Fart Explosion: Evans v. Provident Life & Accident Insurance Co.
In the course of researching a matter (which shall remain confidential) for a client of mine, I came across the following decision of the Supreme Court of Kansas. I would respectfully ask for PoopReporters' input on whether this decision ought to be the law or not. Heavily abridged, the opinion of the Kansas court is as follows:
Evans v. Provident Life & Accident Insurance Co.
Supreme Court of Kansas (1991)
Provident Life & Accident Insurance Company (Provident) appeals a jury verdict awarding Arlene Evans the proceeds of a $300,000 accidental death policy issued by Provident insuring Dr. Grant Evans, husband of Arlene.
Dr. Evans practiced in the medical specialty of obstetrics/gynecology for many years prior to his retirement in 1986. His retirement resulted from numerous health problems. On April 11, 1987, he received fatal burns in the bathroom of his hospital room in the psychiatric unit of Wesley Medical Center, Wichita. He was 65 years old and was being treated for major depression with melancholia.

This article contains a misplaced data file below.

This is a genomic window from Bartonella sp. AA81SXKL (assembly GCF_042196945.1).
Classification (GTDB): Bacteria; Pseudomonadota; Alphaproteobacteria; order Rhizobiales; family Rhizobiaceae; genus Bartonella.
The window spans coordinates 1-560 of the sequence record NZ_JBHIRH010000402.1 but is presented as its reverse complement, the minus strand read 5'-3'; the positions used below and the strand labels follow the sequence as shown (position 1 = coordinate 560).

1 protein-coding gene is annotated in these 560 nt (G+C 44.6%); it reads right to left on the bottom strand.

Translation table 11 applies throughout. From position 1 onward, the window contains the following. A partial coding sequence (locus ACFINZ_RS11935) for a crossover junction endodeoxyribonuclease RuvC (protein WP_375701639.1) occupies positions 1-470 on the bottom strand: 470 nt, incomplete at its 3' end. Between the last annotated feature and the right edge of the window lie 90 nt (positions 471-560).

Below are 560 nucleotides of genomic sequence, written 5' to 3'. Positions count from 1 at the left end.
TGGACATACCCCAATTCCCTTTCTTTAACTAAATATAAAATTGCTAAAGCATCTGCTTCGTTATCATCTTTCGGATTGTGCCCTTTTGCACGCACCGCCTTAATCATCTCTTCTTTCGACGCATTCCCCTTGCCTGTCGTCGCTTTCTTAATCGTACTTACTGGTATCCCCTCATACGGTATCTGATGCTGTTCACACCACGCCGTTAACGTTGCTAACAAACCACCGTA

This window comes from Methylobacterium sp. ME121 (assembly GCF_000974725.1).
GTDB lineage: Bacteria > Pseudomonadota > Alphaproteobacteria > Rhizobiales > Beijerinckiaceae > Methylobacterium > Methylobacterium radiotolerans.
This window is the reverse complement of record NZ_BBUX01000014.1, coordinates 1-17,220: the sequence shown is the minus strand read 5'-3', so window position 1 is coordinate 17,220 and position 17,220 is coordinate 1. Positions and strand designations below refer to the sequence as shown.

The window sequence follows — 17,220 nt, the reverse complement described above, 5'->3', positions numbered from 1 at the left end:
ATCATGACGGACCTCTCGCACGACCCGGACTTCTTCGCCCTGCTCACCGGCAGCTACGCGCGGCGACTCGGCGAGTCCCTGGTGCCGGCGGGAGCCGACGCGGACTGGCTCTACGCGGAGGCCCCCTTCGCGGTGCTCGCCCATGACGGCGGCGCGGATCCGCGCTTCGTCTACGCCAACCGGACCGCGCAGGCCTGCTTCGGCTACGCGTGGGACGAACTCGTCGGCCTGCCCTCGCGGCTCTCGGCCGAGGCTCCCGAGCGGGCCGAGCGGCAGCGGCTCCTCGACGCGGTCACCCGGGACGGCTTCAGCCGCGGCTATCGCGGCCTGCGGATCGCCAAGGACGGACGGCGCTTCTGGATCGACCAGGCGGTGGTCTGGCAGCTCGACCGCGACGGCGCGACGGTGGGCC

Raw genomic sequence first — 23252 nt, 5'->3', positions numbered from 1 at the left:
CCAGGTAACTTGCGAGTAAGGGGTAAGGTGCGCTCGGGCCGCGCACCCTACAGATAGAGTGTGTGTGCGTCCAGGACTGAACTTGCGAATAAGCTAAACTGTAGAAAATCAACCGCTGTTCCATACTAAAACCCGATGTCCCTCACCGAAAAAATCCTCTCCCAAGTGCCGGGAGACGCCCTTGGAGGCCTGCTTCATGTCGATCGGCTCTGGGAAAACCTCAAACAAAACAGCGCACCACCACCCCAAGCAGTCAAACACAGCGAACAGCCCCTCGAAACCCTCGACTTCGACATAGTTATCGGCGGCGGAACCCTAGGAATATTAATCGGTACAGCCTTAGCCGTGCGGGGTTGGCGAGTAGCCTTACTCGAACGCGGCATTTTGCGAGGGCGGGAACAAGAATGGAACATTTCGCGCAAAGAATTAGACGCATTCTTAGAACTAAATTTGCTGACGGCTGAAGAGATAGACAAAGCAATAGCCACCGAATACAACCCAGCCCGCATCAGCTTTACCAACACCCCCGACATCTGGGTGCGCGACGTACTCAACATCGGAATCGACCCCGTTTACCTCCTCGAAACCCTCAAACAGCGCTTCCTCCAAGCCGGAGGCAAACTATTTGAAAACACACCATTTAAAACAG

Arlene Evans made claim under the policy. Provident denied the claim on the basis the death was the result of an intentionally self-inflicted injury, a suicide, and, accordingly, was not within the coverage afforded by the policy. This action was filed, and the jury found the death was accidental.
The deceased was a careless smoker with a long history of accidentally burning his clothes and household goods. One of the health problems causing his depression was extremely malodorous flatulence arising from abdominal surgery. He had a history of striking matches in the belief the burning sulfur ameliorated the unpleasant odor. The fire investigation herein revealed the deceased was sitting on the toilet when his clothing caught fire. He was wearing cotton flannel pajamas with the pants in place at the waist. Burned matches were on the floor. There was evidence the fire started in the crotch area of the pajamas. Provident was seeking to prove that the deceased committed suicide by intentionally setting fire to his crotch. There was no evidence that an accelerant was used. The jury was probably influenced by the unlikelihood that anyone, particularly a physician, would select this bizarre vehicle for suicide over less painful and more certain means.
We conclude that no reversible error has been shown. [Judgment affirmed.]
I would like to know what everybody thinks. Would anybody really immolate himself on the
toilet? Was the Kansas Supreme Court's reasoning squarely seated, or was it simply blowing (malodorous) smoke?
Best regards to all,